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Thought to have been bought in Florence in the early 19th century by Sir Edward Sherlock Gooch, 6th Bt., the finely preserved 10in by 8in (26 x 20.5cm) gold-ground panel painting of the Madonna and Child enthroned with two angels was first found last December by Richard Charlton-Jones of Sotheby's Old Master department.

Charlton-Jones's subsequent researches, in conjunction with Dr. Dillian Gordon of the National Gallery, have revealed that the painting came from the same tabernacle or altarpiece as an identically-sized and tooled panel of the Flagellation of Christ, often attributed to Cimabue, in the Frick Collection, New York.

International scholars now accept Sotheby's discovery to be one of only six or seven independent panel paintings that are firmly attributable to Cimabue, the Florentine artist who is generally regarded as the first major name in the history of Western painting. It is the only known Cimabue in private hands.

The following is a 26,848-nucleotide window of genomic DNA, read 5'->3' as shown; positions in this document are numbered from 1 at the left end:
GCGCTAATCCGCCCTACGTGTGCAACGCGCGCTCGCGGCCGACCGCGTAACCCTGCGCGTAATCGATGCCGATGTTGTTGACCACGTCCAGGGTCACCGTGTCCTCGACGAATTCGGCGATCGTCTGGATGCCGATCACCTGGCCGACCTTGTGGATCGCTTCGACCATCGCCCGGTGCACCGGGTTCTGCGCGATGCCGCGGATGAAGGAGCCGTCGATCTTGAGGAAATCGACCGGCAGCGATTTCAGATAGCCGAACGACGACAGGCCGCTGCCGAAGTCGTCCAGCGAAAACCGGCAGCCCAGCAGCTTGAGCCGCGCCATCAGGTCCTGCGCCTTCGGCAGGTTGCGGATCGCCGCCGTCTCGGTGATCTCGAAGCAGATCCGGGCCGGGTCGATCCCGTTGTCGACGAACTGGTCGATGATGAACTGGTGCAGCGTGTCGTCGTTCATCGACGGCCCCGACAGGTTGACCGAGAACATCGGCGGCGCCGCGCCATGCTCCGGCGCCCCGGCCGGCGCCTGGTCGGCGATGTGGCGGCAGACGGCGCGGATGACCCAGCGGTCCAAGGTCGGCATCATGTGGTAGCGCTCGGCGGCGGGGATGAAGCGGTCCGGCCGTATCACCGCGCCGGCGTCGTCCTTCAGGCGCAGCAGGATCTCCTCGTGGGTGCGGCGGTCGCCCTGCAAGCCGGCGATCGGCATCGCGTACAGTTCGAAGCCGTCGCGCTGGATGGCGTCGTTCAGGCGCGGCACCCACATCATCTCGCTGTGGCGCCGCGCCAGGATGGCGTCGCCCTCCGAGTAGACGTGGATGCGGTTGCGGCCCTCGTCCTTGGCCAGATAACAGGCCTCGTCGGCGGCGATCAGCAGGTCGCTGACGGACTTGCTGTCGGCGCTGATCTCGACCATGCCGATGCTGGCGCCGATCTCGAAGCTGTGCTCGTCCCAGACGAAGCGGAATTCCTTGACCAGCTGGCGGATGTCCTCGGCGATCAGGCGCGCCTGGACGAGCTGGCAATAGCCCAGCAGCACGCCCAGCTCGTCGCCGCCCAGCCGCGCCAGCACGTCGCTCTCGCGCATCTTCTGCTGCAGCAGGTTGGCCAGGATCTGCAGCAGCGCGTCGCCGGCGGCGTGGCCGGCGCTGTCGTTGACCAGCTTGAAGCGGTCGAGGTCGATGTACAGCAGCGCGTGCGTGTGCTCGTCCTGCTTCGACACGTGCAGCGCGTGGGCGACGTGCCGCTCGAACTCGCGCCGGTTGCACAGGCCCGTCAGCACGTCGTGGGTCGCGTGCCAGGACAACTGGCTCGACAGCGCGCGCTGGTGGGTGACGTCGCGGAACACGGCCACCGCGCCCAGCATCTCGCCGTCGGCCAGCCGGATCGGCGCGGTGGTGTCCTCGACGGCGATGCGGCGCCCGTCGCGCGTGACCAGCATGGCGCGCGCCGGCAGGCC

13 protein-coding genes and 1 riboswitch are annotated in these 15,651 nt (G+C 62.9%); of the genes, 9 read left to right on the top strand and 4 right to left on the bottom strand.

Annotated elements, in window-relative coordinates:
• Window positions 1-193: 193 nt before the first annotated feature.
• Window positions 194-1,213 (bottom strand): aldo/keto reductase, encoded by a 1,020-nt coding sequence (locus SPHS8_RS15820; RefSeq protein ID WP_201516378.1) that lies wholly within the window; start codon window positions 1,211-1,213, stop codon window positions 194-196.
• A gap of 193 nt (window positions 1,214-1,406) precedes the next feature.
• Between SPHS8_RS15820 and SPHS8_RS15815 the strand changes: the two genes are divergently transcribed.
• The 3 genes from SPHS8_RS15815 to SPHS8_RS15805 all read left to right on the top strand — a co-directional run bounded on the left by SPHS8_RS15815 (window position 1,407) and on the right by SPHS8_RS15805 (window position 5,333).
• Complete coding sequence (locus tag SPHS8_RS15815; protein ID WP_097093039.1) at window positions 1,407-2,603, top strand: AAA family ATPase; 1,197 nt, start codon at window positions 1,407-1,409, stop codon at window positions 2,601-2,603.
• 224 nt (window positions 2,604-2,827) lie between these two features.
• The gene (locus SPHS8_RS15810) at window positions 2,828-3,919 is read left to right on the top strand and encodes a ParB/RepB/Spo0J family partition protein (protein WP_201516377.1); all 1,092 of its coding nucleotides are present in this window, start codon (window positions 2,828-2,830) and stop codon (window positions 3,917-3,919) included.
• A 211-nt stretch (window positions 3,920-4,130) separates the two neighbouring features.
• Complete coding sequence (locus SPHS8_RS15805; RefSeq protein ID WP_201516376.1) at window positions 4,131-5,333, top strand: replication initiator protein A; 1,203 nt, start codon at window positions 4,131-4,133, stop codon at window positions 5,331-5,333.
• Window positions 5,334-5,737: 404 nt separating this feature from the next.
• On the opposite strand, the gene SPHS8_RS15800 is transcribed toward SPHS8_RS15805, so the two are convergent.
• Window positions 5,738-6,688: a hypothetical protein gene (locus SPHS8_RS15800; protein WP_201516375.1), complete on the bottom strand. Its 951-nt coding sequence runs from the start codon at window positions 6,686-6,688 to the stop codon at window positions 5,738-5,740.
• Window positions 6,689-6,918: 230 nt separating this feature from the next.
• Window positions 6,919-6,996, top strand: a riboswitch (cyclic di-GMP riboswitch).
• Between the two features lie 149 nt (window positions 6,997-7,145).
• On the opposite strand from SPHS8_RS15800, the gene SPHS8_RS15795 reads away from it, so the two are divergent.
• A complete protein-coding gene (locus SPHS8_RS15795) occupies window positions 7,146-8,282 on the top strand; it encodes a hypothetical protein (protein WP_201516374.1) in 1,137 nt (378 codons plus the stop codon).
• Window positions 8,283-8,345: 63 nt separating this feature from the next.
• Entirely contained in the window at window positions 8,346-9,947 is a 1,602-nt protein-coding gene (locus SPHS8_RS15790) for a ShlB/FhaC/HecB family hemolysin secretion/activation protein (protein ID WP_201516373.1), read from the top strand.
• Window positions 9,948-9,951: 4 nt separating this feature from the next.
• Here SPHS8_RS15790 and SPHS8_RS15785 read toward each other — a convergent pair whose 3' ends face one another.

The painting is due to be included in Sotheby's June 6 Old Master Paintings sale in London, estimated at “in excess of £2m”, though quite how much in excess remains a matter of speculation as no Cimabue has ever been sold at auction before.

The last major gold-ground painting to be sold at auction was a Crucifixion attributed to Duccio which sold for £1m at Christie's back in July, 1976 and is now in the Manchester City Art Gallery.

Hardly less rare nowadays is the prospect of a three-day country house sale of the contents of Benacre Hall, which Sotheby's will be holding on the premises from May 9-11. The late Sir John Gooch was obsessively reclusive – he would only allow his television to be repaired if his butler held it out of a window for the repairman to work on – and the 1500 lots of furniture, paintings and works of art which had been collected by 12 generations of his family are billed by Sotheby's as “a forgotten treasure trove”.